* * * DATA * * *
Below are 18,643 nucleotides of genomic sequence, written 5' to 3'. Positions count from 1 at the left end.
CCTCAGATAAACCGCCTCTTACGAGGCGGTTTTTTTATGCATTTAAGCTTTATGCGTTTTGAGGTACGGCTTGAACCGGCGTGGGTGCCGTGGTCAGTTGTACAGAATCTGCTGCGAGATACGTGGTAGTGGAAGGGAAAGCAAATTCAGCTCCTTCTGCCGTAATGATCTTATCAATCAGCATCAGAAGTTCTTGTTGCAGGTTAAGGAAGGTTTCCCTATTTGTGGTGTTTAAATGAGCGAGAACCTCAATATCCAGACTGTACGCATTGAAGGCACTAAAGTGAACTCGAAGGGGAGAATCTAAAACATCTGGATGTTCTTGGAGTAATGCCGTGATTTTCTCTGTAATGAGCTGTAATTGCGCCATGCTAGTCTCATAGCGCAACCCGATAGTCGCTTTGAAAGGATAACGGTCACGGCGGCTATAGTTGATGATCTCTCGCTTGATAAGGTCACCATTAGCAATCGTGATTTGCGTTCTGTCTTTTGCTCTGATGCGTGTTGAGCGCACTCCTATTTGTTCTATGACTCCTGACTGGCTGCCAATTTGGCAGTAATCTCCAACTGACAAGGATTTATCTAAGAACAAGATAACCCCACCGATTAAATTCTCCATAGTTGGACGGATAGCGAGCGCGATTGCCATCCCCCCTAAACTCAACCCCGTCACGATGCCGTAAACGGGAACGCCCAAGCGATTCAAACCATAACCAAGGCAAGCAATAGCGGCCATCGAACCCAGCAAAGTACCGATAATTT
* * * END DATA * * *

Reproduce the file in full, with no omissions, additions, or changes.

Below are 18,643 nucleotides of genomic sequence, written 5' to 3'. Positions count from 1 at the left end.
CCTCAGATAAACCGCCTCTTACGAGGCGGTTTTTTTATGCATTTAAGCTTTATGCGTTTTGAGGTACGGCTTGAACCGGCGTGGGTGCCGTGGTCAGTTGTACAGAATCTGCTGCGAGATACGTGGTAGTGGAAGGGAAAGCAAATTCAGCTCCTTCTGCCGTAATGATCTTATCAATCAGCATCAGAAGTTCTTGTTGCAGGTTAAGGAAGGTTTCCCTATTTGTGGTGTTTAAATGAGCGAGAACCTCAATATCCAGACTGTACGCATTGAAGGCACTAAAGTGAACTCGAAGGGGAGAATCTAAAACATCTGGATGTTCTTGGAGTAATGCCGTGATTTTCTCTGTAATGAGCTGTAATTGCGCCATGCTAGTCTCATAGCGCAACCCGATAGTCGCTTTGAAAGGATAACGGTCACGGCGGCTATAGTTGATGATCTCTCGCTTGATAAGGTCACCATTAGCAATCGTGATTTGCGTTCTGTCTTTTGCTCTGATGCGTGTTGAGCGCACTCCTATTTGTTCTATGACTCCTGACTGGCTGCCAATTTGGCAGTAATCTCCAACTGACAAGGATTTATCTAAGAACAAGATAACCCCACCGATTAAATTCTCCATAGTTGGACGGATAGCGAGCGCGATTGCCATCCCCCCTAAACTCAACCCCGTCACGATGCCGTAAACGGGAACGCCCAAGCGATTCAAACCATAACCAAGGCAAGCAATAGCGGCCATCGAACCCAGCAAAGTACCGATAATTT